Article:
Trouble growing seedlings of acid loving plants

alexander3_gw(6 Pennsylvania)May 23, 2011


I posted this to the seed growing forum, but haven't gotten any feedback.

The last two years I have tried to grow sourwood (Oxydendrum arboreum) and wintergreen (Gaultheria procumbens) from seed. Plenty of the seeds germinate, but they don't progress past the cotyledon stage. I kept a couple wintergreen seedlings alive for 6 months, and they never got true leaves.

I've been able to grow a wide variety of plants from seed, only these two have given me problems. I'm guessing that it's not a coincidence that they are both acid loving plants from the family Ericaceae.

I've tried regular miracle grow potting mix as well as the 5-1-1 mix with half the usual amount of lime. That is, I used 1/2 Tbsp per gallon, hoping to keep it more acidic.

Any tips for growing these kinds of plants from seed?


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mainegrower(Z5b ME)

One of the best ways of growing ericaceae of all kinds from seed is to sow on a layer of live moss. The type is not critical, but should be at least a little "shaggy" like haircap moss.

Establish the moss in a good sized flat over a bottom layer of peat based potting mix. Then sow the seed. Cover with a plastic bag to retain a moist atmosphere. Keep out of direct sun - fluorescent lights are fine.

Once the seeds germinate, gradually remove the plastic, but maintain a humid atmosphere by frequent light misting. It's also a good idea to use rain water or distilled water rather than tap water. You can add a water soluble fertilizer intended for acid loving plants at 1/4 to 1/3 strength.

Transplant once one or two sets of true leaves are present. It's interesting to grow this type of plant from seed, but it's a (very!) long term project for most genera.

Once the seeds germinate

    Bookmark   May 24, 2011 at 5:08AM
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Yes, Alex, a long term growing project. My method in the nursery was to have one cold frame devoted to sprouting acid growing plants. The soil mix was 1/3 milled peat moss, 1/3 sand and 1/3 gently scooped up surface soil from areas where acid lovers grew naturally plus composted soil. No lime. Whenever available I would add 'stump dirt' from decaying woodland fallen trees/tree stumps to the mix. This combination is loaded with native Mycorrhizal fungus. Sow seeds in fall when ripe. Water well and close frame for winter. Uncover in spring. Keep moist through that growing season. Close frame and leave through another winter. The next early spring pot those that are ready. Leave the rest through another winter and growing season.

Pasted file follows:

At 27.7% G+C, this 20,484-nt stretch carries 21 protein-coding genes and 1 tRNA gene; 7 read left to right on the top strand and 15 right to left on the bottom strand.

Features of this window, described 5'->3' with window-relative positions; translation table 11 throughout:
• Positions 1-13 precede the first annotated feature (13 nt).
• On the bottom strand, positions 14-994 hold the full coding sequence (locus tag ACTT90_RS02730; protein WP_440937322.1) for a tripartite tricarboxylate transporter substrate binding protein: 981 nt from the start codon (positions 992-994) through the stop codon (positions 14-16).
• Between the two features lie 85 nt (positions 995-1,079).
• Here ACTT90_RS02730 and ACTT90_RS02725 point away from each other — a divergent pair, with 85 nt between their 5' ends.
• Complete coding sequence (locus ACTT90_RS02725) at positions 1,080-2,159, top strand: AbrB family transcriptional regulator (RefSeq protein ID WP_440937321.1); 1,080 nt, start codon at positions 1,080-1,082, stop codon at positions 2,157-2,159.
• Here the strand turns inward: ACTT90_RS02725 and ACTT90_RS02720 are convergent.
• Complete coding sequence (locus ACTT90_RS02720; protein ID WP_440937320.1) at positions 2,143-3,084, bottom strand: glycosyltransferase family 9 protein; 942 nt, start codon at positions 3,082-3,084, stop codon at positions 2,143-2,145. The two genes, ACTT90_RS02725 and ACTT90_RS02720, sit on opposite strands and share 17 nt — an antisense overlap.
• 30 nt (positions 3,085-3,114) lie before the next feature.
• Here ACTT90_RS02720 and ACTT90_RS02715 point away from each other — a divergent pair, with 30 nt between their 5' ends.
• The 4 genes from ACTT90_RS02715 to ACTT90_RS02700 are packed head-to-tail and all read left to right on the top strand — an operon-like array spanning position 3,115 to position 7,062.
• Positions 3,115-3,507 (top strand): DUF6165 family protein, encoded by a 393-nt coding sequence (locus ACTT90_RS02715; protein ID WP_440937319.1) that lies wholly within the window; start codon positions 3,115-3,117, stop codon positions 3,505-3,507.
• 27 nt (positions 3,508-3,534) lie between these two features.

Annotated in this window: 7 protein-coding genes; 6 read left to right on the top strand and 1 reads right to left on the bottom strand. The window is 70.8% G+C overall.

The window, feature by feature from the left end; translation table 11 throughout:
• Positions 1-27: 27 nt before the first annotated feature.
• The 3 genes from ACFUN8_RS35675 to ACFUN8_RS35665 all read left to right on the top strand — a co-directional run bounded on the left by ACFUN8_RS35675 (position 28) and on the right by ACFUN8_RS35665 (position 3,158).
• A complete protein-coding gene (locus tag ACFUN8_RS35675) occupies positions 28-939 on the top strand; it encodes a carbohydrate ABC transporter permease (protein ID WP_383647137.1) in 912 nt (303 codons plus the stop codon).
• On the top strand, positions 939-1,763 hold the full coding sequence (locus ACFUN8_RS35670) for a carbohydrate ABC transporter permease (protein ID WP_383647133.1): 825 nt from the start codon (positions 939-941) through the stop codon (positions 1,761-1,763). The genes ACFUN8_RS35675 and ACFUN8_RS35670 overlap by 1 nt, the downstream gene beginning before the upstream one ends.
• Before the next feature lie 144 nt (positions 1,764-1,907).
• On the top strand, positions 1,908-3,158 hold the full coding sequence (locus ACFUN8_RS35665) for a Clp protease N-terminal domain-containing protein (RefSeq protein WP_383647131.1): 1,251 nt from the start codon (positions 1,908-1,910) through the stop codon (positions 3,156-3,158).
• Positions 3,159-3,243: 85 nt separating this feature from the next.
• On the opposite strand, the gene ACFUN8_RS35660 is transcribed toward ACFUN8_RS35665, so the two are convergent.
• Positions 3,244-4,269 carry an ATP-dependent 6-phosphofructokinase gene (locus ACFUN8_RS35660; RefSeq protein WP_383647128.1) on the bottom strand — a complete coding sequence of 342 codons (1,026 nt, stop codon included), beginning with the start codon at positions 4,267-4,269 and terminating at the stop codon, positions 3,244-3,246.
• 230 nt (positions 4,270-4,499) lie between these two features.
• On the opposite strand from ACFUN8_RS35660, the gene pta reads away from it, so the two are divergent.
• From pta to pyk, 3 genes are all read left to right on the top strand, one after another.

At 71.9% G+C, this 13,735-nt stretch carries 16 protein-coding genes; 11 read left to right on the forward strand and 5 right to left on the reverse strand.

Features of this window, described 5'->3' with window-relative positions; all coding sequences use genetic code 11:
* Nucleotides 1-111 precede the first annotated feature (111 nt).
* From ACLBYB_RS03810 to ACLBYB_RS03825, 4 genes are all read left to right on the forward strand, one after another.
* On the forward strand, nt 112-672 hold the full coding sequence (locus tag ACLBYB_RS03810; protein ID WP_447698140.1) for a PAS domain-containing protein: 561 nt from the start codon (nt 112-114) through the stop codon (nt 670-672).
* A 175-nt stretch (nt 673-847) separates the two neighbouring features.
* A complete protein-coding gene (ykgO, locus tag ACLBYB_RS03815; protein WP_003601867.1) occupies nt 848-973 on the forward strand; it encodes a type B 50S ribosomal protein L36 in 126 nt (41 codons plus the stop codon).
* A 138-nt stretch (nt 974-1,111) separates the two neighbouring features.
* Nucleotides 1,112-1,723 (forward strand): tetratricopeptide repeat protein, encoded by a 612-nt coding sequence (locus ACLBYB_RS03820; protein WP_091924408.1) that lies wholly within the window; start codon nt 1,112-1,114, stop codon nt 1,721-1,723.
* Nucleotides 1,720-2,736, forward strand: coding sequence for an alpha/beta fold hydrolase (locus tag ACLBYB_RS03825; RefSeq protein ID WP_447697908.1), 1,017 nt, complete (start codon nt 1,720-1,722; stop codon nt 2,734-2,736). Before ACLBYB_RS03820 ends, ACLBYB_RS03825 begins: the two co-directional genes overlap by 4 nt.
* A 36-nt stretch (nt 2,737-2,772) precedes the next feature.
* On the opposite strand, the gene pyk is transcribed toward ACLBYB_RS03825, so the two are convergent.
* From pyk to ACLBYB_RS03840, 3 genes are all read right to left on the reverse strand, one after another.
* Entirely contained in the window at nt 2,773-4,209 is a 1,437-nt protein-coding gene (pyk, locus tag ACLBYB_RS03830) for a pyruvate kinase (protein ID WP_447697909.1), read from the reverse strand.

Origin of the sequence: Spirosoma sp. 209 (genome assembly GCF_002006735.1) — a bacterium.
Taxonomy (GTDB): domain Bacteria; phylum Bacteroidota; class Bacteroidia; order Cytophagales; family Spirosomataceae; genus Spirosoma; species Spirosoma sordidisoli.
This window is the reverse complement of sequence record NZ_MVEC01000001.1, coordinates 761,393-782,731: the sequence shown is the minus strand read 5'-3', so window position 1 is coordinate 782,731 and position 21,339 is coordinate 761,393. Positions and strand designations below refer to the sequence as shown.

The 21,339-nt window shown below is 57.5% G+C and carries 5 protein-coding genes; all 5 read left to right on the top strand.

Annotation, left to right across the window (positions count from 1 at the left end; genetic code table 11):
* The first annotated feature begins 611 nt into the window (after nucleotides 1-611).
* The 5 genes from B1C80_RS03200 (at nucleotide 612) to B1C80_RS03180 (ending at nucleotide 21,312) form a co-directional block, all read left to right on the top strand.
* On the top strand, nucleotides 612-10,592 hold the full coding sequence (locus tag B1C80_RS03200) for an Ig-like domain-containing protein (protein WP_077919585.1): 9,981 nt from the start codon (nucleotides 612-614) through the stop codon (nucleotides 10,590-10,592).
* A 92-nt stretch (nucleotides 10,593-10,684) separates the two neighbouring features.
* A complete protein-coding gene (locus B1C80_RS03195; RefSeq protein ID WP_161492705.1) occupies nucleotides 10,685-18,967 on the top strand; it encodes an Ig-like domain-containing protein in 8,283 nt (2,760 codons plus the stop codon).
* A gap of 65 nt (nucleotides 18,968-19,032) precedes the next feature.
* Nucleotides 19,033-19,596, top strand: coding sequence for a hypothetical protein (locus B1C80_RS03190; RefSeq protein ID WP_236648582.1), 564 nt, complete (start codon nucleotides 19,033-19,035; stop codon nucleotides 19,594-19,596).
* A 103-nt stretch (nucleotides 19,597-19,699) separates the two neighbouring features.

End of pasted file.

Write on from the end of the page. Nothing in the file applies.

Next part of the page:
Potting soil was mixture of peat moss, medium grind pine bark and a good compost type soil. Do not use Miracle Grow soil. I fertilized lightly throughout the growing process with liquid seaweed. I just found this the easiest way to handle acid growers including the two you are trying to grow. a search on the Propagating Forum for my 'Toothpick Technique' which is an easy method to propagate Sourwood.

    Bookmark   May 24, 2011 at 9:45AM
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alexander3_gw(6 Pennsylvania)

Thank you both for the tips!

    Bookmark   May 24, 2011 at 11:43PM
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jimbobfeeny(5a IN)

Here I am, late as usual.

In August of last year, I started some sourwoods in a mix of peat moss and vermiculite. They sprouted (much to my surprise) pretty quickly under flourescent lights set at 16 hours a day. After a month, I transplanted them into individual pots (they were still in cotyledon stage) and watered them with 10-45-10 fertilizer at 1/2 teaspoon per gallon. I also added 1/2 teaspoon of 70% sulfuric acid per 2.5 gallons of water, since our water is quite hard. Now in February, they are 6 inches to 1 foot tall (I fertilized them every 2 weeks), and I am going to plant them out come spring!

Just what I've tried, sorry to bore you!!!

    Bookmark   February 28, 2012 at 9:59PM
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